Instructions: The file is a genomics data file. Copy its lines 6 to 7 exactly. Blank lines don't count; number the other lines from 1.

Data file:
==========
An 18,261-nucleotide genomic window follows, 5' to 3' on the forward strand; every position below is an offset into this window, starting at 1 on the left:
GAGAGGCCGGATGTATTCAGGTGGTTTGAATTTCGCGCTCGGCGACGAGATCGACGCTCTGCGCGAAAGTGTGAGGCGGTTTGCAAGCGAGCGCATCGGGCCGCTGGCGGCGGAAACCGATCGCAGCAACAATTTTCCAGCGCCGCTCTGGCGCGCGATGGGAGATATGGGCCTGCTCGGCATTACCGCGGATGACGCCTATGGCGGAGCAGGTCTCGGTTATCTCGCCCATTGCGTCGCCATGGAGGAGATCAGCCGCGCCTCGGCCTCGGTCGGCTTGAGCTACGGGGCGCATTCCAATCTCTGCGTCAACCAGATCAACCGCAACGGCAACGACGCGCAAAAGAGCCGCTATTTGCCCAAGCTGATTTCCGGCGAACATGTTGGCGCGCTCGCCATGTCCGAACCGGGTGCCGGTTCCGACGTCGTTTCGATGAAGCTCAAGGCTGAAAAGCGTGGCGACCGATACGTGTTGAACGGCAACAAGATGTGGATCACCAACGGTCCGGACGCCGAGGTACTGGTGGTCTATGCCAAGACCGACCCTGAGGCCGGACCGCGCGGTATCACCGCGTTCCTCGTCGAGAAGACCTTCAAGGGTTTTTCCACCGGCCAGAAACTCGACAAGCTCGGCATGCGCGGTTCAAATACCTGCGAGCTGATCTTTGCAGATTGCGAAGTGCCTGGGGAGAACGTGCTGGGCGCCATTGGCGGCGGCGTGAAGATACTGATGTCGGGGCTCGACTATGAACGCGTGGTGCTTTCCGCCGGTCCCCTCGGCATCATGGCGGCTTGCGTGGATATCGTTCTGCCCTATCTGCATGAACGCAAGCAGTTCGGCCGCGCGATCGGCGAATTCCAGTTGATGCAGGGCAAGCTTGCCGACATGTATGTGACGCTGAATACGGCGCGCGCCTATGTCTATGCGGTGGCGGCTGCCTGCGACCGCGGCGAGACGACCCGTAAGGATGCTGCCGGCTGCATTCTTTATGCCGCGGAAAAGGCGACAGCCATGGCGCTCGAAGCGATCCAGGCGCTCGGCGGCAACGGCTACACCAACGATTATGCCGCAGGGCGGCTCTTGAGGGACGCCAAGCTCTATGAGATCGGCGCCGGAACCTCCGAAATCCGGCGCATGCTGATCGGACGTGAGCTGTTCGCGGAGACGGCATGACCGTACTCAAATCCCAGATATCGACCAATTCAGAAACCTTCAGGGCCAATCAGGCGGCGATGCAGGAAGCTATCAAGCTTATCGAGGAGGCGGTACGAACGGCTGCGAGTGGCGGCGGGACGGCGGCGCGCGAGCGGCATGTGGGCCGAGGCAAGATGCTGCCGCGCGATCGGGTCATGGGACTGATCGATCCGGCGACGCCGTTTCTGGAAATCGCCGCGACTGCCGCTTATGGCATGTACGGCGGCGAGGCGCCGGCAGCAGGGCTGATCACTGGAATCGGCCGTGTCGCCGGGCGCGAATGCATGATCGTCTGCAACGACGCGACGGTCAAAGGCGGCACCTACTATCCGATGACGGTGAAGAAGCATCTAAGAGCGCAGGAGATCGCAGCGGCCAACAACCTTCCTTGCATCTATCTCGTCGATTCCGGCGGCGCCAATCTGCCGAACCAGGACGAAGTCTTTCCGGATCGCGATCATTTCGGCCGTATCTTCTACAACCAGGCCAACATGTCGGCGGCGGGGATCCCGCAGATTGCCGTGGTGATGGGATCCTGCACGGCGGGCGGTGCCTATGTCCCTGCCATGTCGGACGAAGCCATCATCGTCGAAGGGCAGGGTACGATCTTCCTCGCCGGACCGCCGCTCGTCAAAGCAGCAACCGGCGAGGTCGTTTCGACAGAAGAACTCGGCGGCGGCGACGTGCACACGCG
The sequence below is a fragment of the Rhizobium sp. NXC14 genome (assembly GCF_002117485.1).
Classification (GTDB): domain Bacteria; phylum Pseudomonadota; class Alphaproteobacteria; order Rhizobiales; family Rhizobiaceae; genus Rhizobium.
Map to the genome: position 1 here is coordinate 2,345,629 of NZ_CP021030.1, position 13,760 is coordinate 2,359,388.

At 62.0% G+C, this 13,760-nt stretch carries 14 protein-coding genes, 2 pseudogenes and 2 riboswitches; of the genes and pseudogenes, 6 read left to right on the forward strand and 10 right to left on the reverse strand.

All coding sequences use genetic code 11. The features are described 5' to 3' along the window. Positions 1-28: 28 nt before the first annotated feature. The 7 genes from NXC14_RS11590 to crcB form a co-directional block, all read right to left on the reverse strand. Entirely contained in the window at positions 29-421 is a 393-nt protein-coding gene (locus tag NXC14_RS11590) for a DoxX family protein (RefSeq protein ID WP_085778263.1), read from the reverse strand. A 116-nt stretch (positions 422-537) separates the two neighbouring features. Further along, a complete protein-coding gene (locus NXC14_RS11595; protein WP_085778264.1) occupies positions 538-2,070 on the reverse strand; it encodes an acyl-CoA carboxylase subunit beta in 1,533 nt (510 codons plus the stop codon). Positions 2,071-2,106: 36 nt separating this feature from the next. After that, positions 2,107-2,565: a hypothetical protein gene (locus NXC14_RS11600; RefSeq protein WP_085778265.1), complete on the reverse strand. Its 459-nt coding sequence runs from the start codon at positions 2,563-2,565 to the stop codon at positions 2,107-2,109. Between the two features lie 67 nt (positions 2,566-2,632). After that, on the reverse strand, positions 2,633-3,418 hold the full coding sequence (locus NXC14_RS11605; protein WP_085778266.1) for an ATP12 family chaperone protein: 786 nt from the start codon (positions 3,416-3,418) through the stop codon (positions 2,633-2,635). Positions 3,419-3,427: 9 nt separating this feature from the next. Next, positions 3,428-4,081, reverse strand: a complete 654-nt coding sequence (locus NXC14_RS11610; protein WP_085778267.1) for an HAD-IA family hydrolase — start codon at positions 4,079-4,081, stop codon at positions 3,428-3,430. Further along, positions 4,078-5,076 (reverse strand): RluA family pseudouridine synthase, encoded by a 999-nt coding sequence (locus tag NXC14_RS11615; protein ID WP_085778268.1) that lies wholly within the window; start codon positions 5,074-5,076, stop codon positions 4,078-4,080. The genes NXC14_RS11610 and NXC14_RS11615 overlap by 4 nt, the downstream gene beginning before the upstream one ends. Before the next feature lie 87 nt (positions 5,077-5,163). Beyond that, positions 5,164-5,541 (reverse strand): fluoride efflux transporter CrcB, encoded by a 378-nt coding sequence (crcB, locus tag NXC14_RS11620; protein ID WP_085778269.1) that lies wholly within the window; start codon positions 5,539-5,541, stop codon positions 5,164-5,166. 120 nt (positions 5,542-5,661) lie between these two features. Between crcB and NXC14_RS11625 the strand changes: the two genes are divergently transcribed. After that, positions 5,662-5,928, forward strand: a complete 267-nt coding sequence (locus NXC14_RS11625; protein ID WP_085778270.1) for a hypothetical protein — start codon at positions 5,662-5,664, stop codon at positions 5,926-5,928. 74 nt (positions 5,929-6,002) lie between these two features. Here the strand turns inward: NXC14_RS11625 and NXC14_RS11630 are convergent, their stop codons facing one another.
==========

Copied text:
At 62.0% G+C, this 13,760-nt stretch carries 14 protein-coding genes, 2 pseudogenes and 2 riboswitches; of the genes and pseudogenes, 6 read left to right on the forward strand and 10 right to left on the reverse strand.

All coding sequences use genetic code 11. The features are described 5' to 3' along the window. Positions 1-28: 28 nt before the first annotated feature. The 7 genes from NXC14_RS11590 to crcB form a co-directional block, all read right to left on the reverse strand. Entirely contained in the window at positions 29-421 is a 393-nt protein-coding gene (locus tag NXC14_RS11590) for a DoxX family protein (RefSeq protein ID WP_085778263.1), read from the reverse strand. A 116-nt stretch (positions 422-537) separates the two neighbouring features. Further along, a complete protein-coding gene (locus NXC14_RS11595; protein WP_085778264.1) occupies positions 538-2,070 on the reverse strand; it encodes an acyl-CoA carboxylase subunit beta in 1,533 nt (510 codons plus the stop codon). Positions 2,071-2,106: 36 nt separating this feature from the next. After that, positions 2,107-2,565: a hypothetical protein gene (locus NXC14_RS11600; RefSeq protein WP_085778265.1), complete on the reverse strand. Its 459-nt coding sequence runs from the start codon at positions 2,563-2,565 to the stop codon at positions 2,107-2,109. Between the two features lie 67 nt (positions 2,566-2,632). After that, on the reverse strand, positions 2,633-3,418 hold the full coding sequence (locus NXC14_RS11605; protein WP_085778266.1) for an ATP12 family chaperone protein: 786 nt from the start codon (positions 3,416-3,418) through the stop codon (positions 2,633-2,635). Positions 3,419-3,427: 9 nt separating this feature from the next. Next, positions 3,428-4,081, reverse strand: a complete 654-nt coding sequence (locus NXC14_RS11610; protein WP_085778267.1) for an HAD-IA family hydrolase — start codon at positions 4,079-4,081, stop codon at positions 3,428-3,430. Further along, positions 4,078-5,076 (reverse strand): RluA family pseudouridine synthase, encoded by a 999-nt coding sequence (locus tag NXC14_RS11615; protein ID WP_085778268.1) that lies wholly within the window; start codon positions 5,074-5,076, stop codon positions 4,078-4,080. The genes NXC14_RS11610 and NXC14_RS11615 overlap by 4 nt, the downstream gene beginning before the upstream one ends. Before the next feature lie 87 nt (positions 5,077-5,163). Beyond that, positions 5,164-5,541 (reverse strand): fluoride efflux transporter CrcB, encoded by a 378-nt coding sequence (crcB, locus tag NXC14_RS11620; protein ID WP_085778269.1) that lies wholly within the window; start codon positions 5,539-5,541, stop codon positions 5,164-5,166. 120 nt (positions 5,542-5,661) lie between these two features. Between crcB and NXC14_RS11625 the strand changes: the two genes are divergently transcribed. After that, positions 5,662-5,928, forward strand: a complete 267-nt coding sequence (locus NXC14_RS11625; protein ID WP_085778270.1) for a hypothetical protein — start codon at positions 5,662-5,664, stop codon at positions 5,926-5,928. 74 nt (positions 5,929-6,002) lie between these two features. Here the strand turns inward: NXC14_RS11625 and NXC14_RS11630 are convergent, their stop codons facing one another.